It's now ten years since the June war of 1967 in which Israeli forces occupied large areas of territory and brought the Arab inhabitants under Israeli authority.
GVs: Jerusalem (2 shots)
GVs AND SVs: people praying at Wailing Wall
GV: traffic in street
SVs: people walking in streets, some wearing Arab headdress (3 shots)
GV AND CUs: Arab signs and newspapers (3 shots)
GVs: reconstruction work in east Jerusalem. (3 shots)
GV AND SV: new apartment blocks in Jewish neighbourhood. (2 shots)
GV AND CU: Gaza military Governor's office with sign outside saying 'NO PHOTOGRAPHS' (2 shots)
GVs: agricultural settlement (3 shots)
GV: armed military patrol down street in vehicle
GV: traffic along road returning from Israel with workers
GVs AND SVs: Refugee camp at beach near Gaza.
GVs AND SV: refugees in market place. (3 shots)
GV: refugees walking with baskets on heads.
GVs OLD CITY
Script is copyright Reuters Limited. All rights reserved
Background: It's now ten years since the June war of 1967 in which Israeli forces occupied large areas of territory and brought the Arab inhabitants under Israeli authority. Since then much has changed in the occupied territories but much has remained the same.
The 10th anniversary of the Six day War passed quietly in the occupied West Bank and Gaza Strip, with calls for a strike by Arab shopkeepers meeting only a limited response. The only incident reported in the territories was in Nablus, largest town in the West Bank. There, 20 Arab youths tried to set fire to tyres in the main street. Israeli border police rushed to the scene and arrested several of them.
SYNOPSIS: Jerusalem is one the areas most changed since then. Before the 1967 war it had been a divided city, but the Israelis have reunited the two sectors.
But even there, some areas have not seen great change. There has been some reconstruction work in the old Jewish Quarter and of the Wailing Wall, but elsewhere in the Old Quarter little has altered. The number of Jews praying at the Wailing Wall itself is a constant reminder of the Israeli occupation for the Arab residents.....before the war Israelis could not visit their holy site.
The large number of people walking in the streets wearing the traditional Arab gelaba and keffiyeh also serve as reminders that this was once Arab territory. Signs on hotels, restaurants and shops in Arabic, Hebrew and English tell of the mixed heritage of the city, as do the newspapers and magazines in Hebrew and Arabic on news-stands.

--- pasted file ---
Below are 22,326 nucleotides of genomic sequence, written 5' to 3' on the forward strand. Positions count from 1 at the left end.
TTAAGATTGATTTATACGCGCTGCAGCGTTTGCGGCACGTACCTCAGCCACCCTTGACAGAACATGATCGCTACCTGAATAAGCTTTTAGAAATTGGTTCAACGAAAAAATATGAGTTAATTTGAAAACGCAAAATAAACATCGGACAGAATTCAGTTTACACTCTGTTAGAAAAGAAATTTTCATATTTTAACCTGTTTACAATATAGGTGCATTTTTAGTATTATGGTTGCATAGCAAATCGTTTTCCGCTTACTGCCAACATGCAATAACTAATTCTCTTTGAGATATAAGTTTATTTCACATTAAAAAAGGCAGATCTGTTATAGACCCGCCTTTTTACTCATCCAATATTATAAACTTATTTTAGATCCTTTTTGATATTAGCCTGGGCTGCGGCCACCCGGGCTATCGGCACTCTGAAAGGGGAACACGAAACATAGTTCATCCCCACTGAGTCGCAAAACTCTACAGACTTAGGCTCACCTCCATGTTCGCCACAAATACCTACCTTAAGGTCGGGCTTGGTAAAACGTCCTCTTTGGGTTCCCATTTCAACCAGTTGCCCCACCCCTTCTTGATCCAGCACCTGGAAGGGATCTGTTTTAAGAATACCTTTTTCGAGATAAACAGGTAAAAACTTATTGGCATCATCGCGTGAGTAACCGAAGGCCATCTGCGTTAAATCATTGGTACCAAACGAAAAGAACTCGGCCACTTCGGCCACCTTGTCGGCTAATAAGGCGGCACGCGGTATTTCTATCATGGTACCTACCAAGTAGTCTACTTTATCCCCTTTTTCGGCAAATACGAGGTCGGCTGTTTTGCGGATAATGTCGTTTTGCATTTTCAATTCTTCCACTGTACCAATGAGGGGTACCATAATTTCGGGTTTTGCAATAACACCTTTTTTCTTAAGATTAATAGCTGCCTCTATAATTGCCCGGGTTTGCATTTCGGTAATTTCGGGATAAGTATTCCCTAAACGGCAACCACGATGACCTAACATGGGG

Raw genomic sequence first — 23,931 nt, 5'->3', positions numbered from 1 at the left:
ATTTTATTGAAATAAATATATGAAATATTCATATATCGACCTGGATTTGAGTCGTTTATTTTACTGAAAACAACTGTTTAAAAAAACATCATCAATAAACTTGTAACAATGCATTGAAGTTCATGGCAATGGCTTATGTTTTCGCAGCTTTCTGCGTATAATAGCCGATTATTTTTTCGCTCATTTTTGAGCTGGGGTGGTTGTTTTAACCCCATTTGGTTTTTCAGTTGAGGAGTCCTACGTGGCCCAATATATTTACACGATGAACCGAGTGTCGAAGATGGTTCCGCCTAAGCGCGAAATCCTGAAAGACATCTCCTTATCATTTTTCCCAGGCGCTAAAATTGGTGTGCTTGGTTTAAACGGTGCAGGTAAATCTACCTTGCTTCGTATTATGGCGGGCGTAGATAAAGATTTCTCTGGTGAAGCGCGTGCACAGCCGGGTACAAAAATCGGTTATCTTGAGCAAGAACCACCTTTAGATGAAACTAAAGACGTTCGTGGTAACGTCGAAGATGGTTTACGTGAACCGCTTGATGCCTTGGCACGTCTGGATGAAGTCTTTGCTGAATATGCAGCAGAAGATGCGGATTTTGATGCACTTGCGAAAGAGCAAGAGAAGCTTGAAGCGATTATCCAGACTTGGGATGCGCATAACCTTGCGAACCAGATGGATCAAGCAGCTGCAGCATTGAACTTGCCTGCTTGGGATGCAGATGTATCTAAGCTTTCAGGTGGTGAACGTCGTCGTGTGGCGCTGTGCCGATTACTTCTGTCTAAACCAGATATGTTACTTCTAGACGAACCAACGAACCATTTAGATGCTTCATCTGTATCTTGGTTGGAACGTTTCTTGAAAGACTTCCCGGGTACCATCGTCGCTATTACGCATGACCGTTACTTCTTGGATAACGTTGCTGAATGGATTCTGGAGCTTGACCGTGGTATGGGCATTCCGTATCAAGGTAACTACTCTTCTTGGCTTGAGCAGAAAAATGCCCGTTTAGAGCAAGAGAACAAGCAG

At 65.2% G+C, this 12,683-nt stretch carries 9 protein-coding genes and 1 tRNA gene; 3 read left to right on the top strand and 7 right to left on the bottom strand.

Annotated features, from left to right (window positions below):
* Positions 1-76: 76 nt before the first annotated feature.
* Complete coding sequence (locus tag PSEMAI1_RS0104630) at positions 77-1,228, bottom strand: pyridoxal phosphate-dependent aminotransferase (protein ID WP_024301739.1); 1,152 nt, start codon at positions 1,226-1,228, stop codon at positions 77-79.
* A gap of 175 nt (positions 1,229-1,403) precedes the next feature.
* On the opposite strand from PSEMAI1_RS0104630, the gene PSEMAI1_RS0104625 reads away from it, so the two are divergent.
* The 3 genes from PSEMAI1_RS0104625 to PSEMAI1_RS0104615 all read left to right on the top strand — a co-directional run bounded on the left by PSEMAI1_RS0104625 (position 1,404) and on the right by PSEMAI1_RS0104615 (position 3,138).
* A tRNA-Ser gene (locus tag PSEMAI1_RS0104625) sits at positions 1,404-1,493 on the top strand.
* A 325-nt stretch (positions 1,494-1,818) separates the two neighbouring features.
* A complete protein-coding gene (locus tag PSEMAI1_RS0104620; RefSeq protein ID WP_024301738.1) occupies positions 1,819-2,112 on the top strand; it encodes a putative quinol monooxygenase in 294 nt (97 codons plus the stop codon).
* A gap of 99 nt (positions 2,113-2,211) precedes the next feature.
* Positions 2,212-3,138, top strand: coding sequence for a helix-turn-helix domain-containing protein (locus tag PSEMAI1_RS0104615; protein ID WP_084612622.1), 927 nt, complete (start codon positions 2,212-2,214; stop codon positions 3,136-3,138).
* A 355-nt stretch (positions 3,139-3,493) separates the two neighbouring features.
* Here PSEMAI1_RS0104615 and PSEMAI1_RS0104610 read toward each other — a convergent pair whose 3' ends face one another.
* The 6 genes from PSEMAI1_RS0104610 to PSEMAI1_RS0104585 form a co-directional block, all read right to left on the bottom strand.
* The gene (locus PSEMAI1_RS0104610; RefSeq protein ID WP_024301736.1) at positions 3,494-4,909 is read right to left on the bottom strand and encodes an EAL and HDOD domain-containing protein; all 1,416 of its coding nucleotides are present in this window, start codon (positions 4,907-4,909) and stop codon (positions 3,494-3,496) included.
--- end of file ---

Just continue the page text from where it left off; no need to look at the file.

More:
It's been in East Jerusalem, the old Arab area, that the most noticeable change has come. New Jewish suburbs have been built in areas that were once no-man's-land or Arab settlements. In many cases Arab dwellings have been pulled down. This has led to ill-feeling, and there have been bloody clashes between protesting Arabs and Israeli security forces. The Israeli occupation of the West Bank of the River Jordan has perhaps caused the most trouble of all the occupied territories.
In contrast, the Israeli authorities in the occupied Gaza Strip have not been faced with as much civil unrest. But there are other problems. Many of the Arab inhabitants are housed in makeshift refugee camps, and there's an urgent need to rehouse them. Many, however, are upset at what they see as a high-handed approach by the Israeli authorities to the problem.
Although there has been no large-scale Jewish settlement in the occupied territories, the Israelis have started several military agricultural settlements. These will eventually be handed over to civilian control.
Every day sees thousands of Arab workers travelling to and from Israel in search of work. There's little employment available in Gaza and the inhabitants have to go Israel to find jobs. Many would like to stay overnight near their work, but they are forbidden to do so by law, and face tiring and costly journeys each day. The fares can cost up to a third of their wages.
The standard of living in Gaza has improved under Israeli rule, but it's still behind that of the West Bank or Israel. And this has caused resentment.